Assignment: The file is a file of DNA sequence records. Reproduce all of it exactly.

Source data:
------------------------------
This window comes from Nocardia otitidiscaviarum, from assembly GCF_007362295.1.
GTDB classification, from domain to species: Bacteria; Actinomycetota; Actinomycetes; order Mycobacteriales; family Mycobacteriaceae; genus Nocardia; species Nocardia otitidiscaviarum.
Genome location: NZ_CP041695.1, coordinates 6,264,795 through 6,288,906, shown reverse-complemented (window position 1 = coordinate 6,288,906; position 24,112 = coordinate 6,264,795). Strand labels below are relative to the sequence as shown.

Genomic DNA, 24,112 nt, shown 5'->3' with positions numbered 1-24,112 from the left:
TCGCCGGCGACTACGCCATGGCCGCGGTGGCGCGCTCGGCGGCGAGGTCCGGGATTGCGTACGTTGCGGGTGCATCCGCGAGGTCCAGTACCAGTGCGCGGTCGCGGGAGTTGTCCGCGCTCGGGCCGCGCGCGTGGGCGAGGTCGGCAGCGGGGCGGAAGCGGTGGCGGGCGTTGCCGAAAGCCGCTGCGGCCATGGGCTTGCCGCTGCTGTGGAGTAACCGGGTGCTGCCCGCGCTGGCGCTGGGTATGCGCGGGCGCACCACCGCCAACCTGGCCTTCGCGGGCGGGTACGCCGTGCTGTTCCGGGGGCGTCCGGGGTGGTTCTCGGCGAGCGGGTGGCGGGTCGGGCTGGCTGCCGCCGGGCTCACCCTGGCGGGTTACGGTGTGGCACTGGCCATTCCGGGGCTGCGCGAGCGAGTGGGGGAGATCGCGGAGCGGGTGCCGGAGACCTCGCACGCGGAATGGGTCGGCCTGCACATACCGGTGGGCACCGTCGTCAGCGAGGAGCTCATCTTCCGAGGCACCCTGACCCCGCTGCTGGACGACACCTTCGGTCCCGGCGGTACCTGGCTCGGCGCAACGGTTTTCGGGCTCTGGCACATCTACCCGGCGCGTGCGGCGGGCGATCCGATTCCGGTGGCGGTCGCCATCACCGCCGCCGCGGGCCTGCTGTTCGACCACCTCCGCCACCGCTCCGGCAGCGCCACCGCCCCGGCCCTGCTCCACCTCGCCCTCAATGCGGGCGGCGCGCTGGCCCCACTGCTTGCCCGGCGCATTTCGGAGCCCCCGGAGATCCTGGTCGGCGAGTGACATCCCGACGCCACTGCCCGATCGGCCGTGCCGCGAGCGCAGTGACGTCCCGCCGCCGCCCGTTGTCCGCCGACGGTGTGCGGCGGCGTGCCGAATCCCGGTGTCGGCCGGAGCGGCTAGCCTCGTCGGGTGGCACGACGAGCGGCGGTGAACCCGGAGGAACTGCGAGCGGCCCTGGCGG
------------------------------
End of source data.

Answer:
This window comes from Nocardia otitidiscaviarum, from assembly GCF_007362295.1.
GTDB classification, from domain to species: Bacteria; Actinomycetota; Actinomycetes; order Mycobacteriales; family Mycobacteriaceae; genus Nocardia; species Nocardia otitidiscaviarum.
Genome location: NZ_CP041695.1, coordinates 6,264,795 through 6,288,906, shown reverse-complemented (window position 1 = coordinate 6,288,906; position 24,112 = coordinate 6,264,795). Strand labels below are relative to the sequence as shown.

Genomic DNA, 24,112 nt, shown 5'->3' with positions numbered 1-24,112 from the left:
TCGCCGGCGACTACGCCATGGCCGCGGTGGCGCGCTCGGCGGCGAGGTCCGGGATTGCGTACGTTGCGGGTGCATCCGCGAGGTCCAGTACCAGTGCGCGGTCGCGGGAGTTGTCCGCGCTCGGGCCGCGCGCGTGGGCGAGGTCGGCAGCGGGGCGGAAGCGGTGGCGGGCGTTGCCGAAAGCCGCTGCGGCCATGGGCTTGCCGCTGCTGTGGAGTAACCGGGTGCTGCCCGCGCTGGCGCTGGGTATGCGCGGGCGCACCACCGCCAACCTGGCCTTCGCGGGCGGGTACGCCGTGCTGTTCCGGGGGCGTCCGGGGTGGTTCTCGGCGAGCGGGTGGCGGGTCGGGCTGGCTGCCGCCGGGCTCACCCTGGCGGGTTACGGTGTGGCACTGGCCATTCCGGGGCTGCGCGAGCGAGTGGGGGAGATCGCGGAGCGGGTGCCGGAGACCTCGCACGCGGAATGGGTCGGCCTGCACATACCGGTGGGCACCGTCGTCAGCGAGGAGCTCATCTTCCGAGGCACCCTGACCCCGCTGCTGGACGACACCTTCGGTCCCGGCGGTACCTGGCTCGGCGCAACGGTTTTCGGGCTCTGGCACATCTACCCGGCGCGTGCGGCGGGCGATCCGATTCCGGTGGCGGTCGCCATCACCGCCGCCGCGGGCCTGCTGTTCGACCACCTCCGCCACCGCTCCGGCAGCGCCACCGCCCCGGCCCTGCTCCACCTCGCCCTCAATGCGGGCGGCGCGCTGGCCCCACTGCTTGCCCGGCGCATTTCGGAGCCCCCGGAGATCCTGGTCGGCGAGTGACATCCCGACGCCACTGCCCGATCGGCCGTGCCGCGAGCGCAGTGACGTCCCGCCGCCGCCCGTTGTCCGCCGACGGTGTGCGGCGGCGTGCCGAATCCCGGTGTCGGCCGGAGCGGCTAGCCTCGTCGGGTGGCACGACGAGCGGCGGTGAACCCGGAGGAACTGCGAGCGGCCCTGGCGG